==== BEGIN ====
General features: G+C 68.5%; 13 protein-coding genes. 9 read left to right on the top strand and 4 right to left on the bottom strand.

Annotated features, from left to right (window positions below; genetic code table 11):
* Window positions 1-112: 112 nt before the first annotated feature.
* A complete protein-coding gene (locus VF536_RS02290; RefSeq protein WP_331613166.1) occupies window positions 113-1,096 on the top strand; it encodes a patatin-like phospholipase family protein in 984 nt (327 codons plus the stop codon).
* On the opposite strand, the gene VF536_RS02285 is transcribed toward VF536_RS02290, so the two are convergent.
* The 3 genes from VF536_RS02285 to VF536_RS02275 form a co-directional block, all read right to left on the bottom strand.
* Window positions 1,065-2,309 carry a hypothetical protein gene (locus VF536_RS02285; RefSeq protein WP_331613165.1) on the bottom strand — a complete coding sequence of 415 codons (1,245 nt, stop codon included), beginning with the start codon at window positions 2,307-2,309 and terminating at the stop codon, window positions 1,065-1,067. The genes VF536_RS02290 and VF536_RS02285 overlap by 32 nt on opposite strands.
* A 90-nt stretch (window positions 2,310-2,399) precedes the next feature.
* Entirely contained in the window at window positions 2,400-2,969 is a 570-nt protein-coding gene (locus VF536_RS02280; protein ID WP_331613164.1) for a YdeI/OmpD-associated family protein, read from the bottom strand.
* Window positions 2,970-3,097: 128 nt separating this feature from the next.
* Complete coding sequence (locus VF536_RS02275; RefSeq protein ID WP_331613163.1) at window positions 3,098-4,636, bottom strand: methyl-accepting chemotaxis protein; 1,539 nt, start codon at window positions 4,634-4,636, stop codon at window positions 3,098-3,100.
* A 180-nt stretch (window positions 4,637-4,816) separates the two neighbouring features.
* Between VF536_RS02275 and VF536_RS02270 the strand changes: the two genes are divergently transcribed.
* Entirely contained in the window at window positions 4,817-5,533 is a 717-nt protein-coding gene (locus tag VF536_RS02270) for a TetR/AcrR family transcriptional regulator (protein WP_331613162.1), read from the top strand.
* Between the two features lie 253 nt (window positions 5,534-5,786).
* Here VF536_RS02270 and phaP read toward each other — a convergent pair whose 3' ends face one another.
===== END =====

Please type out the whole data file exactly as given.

General features: G+C 68.5%; 13 protein-coding genes. 9 read left to right on the top strand and 4 right to left on the bottom strand.

Annotated features, from left to right (window positions below; genetic code table 11):
* Window positions 1-112: 112 nt before the first annotated feature.
* A complete protein-coding gene (locus VF536_RS02290; RefSeq protein WP_331613166.1) occupies window positions 113-1,096 on the top strand; it encodes a patatin-like phospholipase family protein in 984 nt (327 codons plus the stop codon).
* On the opposite strand, the gene VF536_RS02285 is transcribed toward VF536_RS02290, so the two are convergent.
* The 3 genes from VF536_RS02285 to VF536_RS02275 form a co-directional block, all read right to left on the bottom strand.
* Window positions 1,065-2,309 carry a hypothetical protein gene (locus VF536_RS02285; RefSeq protein WP_331613165.1) on the bottom strand — a complete coding sequence of 415 codons (1,245 nt, stop codon included), beginning with the start codon at window positions 2,307-2,309 and terminating at the stop codon, window positions 1,065-1,067. The genes VF536_RS02290 and VF536_RS02285 overlap by 32 nt on opposite strands.
* A 90-nt stretch (window positions 2,310-2,399) precedes the next feature.
* Entirely contained in the window at window positions 2,400-2,969 is a 570-nt protein-coding gene (locus VF536_RS02280; protein ID WP_331613164.1) for a YdeI/OmpD-associated family protein, read from the bottom strand.
* Window positions 2,970-3,097: 128 nt separating this feature from the next.
* Complete coding sequence (locus VF536_RS02275; RefSeq protein ID WP_331613163.1) at window positions 3,098-4,636, bottom strand: methyl-accepting chemotaxis protein; 1,539 nt, start codon at window positions 4,634-4,636, stop codon at window positions 3,098-3,100.
* A 180-nt stretch (window positions 4,637-4,816) separates the two neighbouring features.
* Between VF536_RS02275 and VF536_RS02270 the strand changes: the two genes are divergently transcribed.
* Entirely contained in the window at window positions 4,817-5,533 is a 717-nt protein-coding gene (locus tag VF536_RS02270) for a TetR/AcrR family transcriptional regulator (protein WP_331613162.1), read from the top strand.
* Between the two features lie 253 nt (window positions 5,534-5,786).
* Here VF536_RS02270 and phaP read toward each other — a convergent pair whose 3' ends face one another.